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Lawrence Wright
Thirteen Days in September: Carter, Begin, and Sadat at Camp David
Alfred A. Knopf / Random House
US Hardcover First Edition
ISBN 978-0-385-35203-1
Publication Date: 09-16-2014
350 Pages; $28.95
Date Reviewed: 10-01-2014
Reviewed by: Rick Kleffel © 2014

Index:  Non-Fiction

Lawrence Wright does something rather amazing in his latest work of non-fiction, 'Thirteen Days in September: Carter, Begin, and Sadat at Camp David.' We all know how the talks ended; this has been the most enduring peace treaty in the Middle East.

But as we read Wright's tense re-telling of what happened, hour by hour, day by day, he manages to make us suspend our belief that we know what happened because we are so immersed in the story, as told from the perceptions of those who had no idea how it would all turn out.

The origin of the book might give a clue as to why it is so immersive. In the afterword, Wright tells his readers that he was originally approached to write a play, and he did. But in crafting the play, he found so much rich material, he found so much rich material, he knew he had to write a book, and the result is an amazing, informative, tense historical thriller.

What we take for granted now — peace between Israel and Egypt — seemed outlandish in 1978, and none of the men who accomplished it seemed adequate for the task. But Wright's story is bigger than the talks themselves; he weaves in the careers of each of the men and the longer story of the Middle Easter conflict, from Biblical times to the present. If this sounds like a big project, in other hands that might be the case. But Wright proves to expertly economical. He keeps you on the edge of your seat in part by bringing in the back-story only when it informs what is happening in the talks.

Driving the book are the three men at the center; Carter, Begin and Sadat. We're used to a smiling Jimmy Carter these days, but that's not the man we see in this book. He's alternately optimistic, furious, micro-managing and desperate. He'd expected that Sadat and Begin would meet, get to know and like one another and then intelligently discuss and discover a way to peace. That was his wildest bit of optimism. Begin and Sadat hated one another, and they were soon either shouting or making plans to leave.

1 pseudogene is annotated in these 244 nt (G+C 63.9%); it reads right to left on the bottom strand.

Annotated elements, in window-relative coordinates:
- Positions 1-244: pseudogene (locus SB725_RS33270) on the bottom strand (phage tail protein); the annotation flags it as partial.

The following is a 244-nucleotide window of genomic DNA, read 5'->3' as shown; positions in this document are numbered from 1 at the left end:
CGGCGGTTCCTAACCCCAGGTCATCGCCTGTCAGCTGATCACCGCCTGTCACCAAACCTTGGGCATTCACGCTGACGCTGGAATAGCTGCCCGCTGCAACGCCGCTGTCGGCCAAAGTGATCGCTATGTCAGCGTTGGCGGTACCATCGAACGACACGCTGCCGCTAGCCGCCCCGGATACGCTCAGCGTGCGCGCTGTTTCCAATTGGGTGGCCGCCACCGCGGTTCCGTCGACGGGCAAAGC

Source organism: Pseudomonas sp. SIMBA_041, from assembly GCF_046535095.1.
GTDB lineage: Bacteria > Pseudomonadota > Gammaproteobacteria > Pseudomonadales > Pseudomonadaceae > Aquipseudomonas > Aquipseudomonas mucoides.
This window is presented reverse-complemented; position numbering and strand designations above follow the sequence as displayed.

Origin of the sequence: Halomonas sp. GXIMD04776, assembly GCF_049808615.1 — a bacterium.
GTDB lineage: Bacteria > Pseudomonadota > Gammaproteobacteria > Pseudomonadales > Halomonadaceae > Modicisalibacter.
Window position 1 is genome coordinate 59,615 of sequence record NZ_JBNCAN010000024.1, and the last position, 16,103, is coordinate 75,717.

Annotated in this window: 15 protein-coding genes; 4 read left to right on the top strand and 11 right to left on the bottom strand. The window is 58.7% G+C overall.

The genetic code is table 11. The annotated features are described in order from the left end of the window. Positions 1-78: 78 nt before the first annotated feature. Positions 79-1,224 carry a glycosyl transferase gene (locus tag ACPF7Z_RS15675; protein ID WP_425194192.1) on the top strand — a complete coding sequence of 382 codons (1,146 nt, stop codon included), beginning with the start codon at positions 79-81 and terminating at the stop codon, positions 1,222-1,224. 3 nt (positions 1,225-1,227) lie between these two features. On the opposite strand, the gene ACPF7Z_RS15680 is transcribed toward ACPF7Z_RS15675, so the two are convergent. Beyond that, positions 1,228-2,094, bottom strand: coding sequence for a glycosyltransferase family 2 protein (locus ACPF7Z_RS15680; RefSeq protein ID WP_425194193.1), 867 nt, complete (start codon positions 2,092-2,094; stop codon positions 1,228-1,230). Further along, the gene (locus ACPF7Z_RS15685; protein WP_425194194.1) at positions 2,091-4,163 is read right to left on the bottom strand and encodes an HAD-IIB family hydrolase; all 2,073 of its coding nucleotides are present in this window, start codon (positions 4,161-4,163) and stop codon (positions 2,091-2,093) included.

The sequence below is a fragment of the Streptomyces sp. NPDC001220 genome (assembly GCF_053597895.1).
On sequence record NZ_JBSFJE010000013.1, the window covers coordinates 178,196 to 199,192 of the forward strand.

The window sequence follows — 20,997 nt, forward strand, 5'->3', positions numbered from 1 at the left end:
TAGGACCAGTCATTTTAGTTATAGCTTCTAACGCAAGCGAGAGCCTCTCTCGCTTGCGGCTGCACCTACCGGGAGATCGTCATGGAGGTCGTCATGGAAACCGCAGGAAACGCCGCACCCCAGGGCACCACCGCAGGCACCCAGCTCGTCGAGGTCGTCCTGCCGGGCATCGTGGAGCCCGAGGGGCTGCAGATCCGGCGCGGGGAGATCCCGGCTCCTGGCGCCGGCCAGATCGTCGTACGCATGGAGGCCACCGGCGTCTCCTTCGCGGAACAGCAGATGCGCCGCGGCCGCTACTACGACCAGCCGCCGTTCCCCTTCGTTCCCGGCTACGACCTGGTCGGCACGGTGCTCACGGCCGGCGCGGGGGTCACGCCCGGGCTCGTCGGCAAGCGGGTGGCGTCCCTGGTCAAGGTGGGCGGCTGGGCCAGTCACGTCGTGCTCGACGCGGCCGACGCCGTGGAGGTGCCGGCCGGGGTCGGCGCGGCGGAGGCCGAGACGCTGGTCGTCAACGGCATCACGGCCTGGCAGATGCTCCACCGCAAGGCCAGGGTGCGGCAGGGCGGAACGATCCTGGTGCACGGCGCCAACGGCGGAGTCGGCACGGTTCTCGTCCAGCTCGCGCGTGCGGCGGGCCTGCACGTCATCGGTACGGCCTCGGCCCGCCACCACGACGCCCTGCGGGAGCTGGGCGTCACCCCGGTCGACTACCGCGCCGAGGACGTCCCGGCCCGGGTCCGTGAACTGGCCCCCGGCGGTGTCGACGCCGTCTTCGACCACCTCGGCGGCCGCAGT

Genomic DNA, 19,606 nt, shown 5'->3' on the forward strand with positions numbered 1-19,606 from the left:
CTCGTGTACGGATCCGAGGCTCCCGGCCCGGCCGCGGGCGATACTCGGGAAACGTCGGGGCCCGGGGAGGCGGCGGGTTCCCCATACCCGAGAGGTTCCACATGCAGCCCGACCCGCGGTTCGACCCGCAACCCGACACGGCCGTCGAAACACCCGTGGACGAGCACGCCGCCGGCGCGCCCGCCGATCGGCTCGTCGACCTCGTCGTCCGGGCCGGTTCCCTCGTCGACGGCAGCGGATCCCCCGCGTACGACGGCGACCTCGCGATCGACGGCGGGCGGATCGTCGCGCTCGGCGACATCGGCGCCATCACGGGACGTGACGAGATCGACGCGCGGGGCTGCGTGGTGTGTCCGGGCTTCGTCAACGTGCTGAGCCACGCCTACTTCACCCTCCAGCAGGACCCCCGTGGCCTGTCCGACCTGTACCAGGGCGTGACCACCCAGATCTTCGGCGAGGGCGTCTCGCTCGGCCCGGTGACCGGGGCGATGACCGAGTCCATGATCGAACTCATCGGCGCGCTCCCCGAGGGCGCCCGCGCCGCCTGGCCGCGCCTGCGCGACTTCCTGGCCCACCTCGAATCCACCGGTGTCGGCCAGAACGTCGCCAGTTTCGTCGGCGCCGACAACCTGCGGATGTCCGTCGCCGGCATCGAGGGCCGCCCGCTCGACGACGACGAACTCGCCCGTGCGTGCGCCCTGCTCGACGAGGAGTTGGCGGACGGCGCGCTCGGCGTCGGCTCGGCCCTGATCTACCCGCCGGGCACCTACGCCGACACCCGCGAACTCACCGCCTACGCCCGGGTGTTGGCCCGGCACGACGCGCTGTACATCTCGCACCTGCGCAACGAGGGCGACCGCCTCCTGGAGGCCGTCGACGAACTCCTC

Begin is revealed as a man with the gift to move audiences with his rhetoric — to move a nation. But Begin himself was not so willing to move and his intransigence threatened the talks from the beginning. He had nothing to lose if they failed. And while he was a man who spoke with great passion to the masses, as a negotiator, his inclination was to nitpick his counterparts into submission.

Sadat had already made the grand gesture before the talks, coming to Israel and speaking to the Knesset. He presumed that begin would be willing to make concessions and offered a plan that Begin couldn't possibly agree to.

Both men were accompanied by fascinating group of negotiators, from the Israeli war hero Moshe Day to Boutros Boutros Ghali, then Egypt's Minister of State for Foreign Affairs. Though he is dealing with a huge cast of complicated characters, Wright makes every one shine and stand out. His ability to craft these men in a manner that readers can easily and enjoyably track is a key point of the book.

Wright's handle on the history behind this history is concise and encyclopedic. Whether he's talking about Biblical history or the creation of Israel after World War II, he knows how to keep everything in focus, in proportion and on point to contribute to the narrative at hand. 'Thirteen Days' is a great pocket history of the Middle East conflict that is as pertinent to this moment as it is to the 1978 peace talks.

And for all that this is a serious book about serious history, Wright has a knack for finding and evoking the peculiar political humor of these situations. You'll meet Sadat's astrologer and see Moshe Dayan in a beatnik wig. Carter's outbursts of frustration, Barbara Walter's bathroom stunt and more offer a well-rounded picture of modern diplomacy at its awkward, absurd best.

The main draw of 'Thirteen Days' is not just that it offers a gripping portrait of a vitally important event. Peace treaties, as Wright observes, are not common, and this one was created by men who at the time seemed uniquely unsuited to do so. But as you read 'Thirteen Days', your mind will be caught in the present. Every word, every sentence has meanings and implication for what is transpiring at this moment, across the entire Middle East. Suspend what you believe to be possible. This tense and gripping story about then, we come to realize, might quite easily become a gripping story about now.

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